Read another detailed history from NPR over here.
Teachers would be able to use deadly force against students, and would be safe from prosecution, under legislation filed last week in the Texas state House.
The Teacher’s Protection Act by Rep. Dan Flynn, R-Van, would allow educators to use force or deadly force if they feel they need to protect themselves against a student or anyone else on school grounds. It also allows teachers to use deadly force to protect school property, and to avoid prosecution “for injury or death that results from the educator’s use of deadly force…”
Monty Exter, lobbyist with the state’s largest educator group, said the Association of Texas Professional Educators believes these policies should be determined at the local level. Currently, Texas law allows educators who use reasonable force against a student to be immune from disciplinary proceedings. Flynn’s additional would doubly protect teachers, since the law also states the “use of force, but not deadly force, against a (student) is justified.”
Exter added the ATPE’s legal team doesn’t believe Flynn’s legislation adds any additional protections for teachers that don’t already exist for every Texan claiming self-defense: “We understand he’s trying to carve out some liability protections. But, we can’t see that the liability protection in that particular bill is any different than the protection that exists in law for a regular citizen.”
“Educators in Texas actually do have some legal protections that do allow them to use physical force to protect themselves and protect others, as long as the use of physical force is reasonable,” said ATPE managing attorney Paul Tapp.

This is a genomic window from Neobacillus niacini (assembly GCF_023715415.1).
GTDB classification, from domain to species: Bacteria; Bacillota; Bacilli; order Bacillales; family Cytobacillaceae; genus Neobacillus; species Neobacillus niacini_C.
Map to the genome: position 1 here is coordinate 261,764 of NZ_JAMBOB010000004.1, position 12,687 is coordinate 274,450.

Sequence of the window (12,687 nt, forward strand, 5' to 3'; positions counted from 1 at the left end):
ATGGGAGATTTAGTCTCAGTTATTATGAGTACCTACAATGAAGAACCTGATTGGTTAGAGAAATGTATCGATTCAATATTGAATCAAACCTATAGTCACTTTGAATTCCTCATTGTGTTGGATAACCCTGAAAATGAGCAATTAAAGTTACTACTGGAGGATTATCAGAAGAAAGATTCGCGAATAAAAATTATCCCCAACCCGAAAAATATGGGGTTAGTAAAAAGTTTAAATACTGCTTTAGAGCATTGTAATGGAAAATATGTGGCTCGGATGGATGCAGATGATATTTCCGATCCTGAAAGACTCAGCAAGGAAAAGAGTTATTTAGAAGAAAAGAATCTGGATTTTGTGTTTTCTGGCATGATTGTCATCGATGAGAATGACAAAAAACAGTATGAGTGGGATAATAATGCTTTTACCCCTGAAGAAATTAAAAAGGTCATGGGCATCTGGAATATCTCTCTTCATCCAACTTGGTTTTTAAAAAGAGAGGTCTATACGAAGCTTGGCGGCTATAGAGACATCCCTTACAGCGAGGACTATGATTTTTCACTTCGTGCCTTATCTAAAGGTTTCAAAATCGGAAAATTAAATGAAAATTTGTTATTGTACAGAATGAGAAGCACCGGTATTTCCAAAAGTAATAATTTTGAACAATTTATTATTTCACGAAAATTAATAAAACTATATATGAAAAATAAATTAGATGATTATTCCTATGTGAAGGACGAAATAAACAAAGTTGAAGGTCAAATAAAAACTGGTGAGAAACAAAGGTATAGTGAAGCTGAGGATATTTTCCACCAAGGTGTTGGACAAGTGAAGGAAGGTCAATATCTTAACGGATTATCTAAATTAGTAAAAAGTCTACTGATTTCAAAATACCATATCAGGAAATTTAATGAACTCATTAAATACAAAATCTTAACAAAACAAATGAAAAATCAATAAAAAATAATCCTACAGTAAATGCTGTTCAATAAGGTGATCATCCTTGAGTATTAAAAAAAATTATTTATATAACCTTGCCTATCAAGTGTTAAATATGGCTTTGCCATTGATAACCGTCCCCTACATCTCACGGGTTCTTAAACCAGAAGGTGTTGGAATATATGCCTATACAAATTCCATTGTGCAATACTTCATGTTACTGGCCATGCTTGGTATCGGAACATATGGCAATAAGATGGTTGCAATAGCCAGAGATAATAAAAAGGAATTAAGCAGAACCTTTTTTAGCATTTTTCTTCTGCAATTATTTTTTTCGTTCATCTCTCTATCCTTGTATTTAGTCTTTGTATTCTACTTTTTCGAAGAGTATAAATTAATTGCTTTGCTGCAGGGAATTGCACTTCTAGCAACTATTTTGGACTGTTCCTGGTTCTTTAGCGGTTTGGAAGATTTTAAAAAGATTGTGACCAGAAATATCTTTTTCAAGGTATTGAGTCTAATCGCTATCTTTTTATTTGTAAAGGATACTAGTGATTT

Being allowed to kill your fellow Texans, visitors and passersby for pretty much any reason is a long-standing Texas tradition. You need only make a convincing case to a judge who probably was elected on a platform pre-approved by the NRA. Shucks – his grand-daddy likely couldn’t figure out what all the fuss was about the occasional lynching.
Meave and Louise Leakey
We’re celebrating women in science and the major impacts they’re making in a variety of fields.
Meet some of the female scientists National Geographic has had the honor of supporting through the years. Hear from “Her Deepness,” Sylvia Earle, about the role of women in science—and find out who recently named her as a “Woman of the Year”.
Discover the incredible solar power breakthrough National Geographic Emerging Explorer Xiaoling Zheng is working on.
See how Big Cats Initiative Grantee Amy Dickman is transforming lives—human and feline—in Tanzania. Then learn why it’s crucial that more women get into science, and how we can help remove the barriers to their success.
Lots more at NatGeo. Click the link above and enjoy and learn.
Americans’ purported cluelessness about science has led to wide gaps in how the general public views the world compared to how scientists perceive it, according to a new study released…by the Pew Research Center.
Some 98 percent of scientists polled rated the general public’s lack of science knowledge as a problem, with 84 percent of them calling it a major issue.
One result: Regulations on land use, the environment and food safety aren’t generally influenced by the best science, according to a recent poll of 3,748 scientists conducted by the Pew Research Center in cooperation with the American Association for the Advancement of Science.
The spread between what scientists think and what the general public thinks about a dozen science-related issues varied, but there were some noticeable gaps…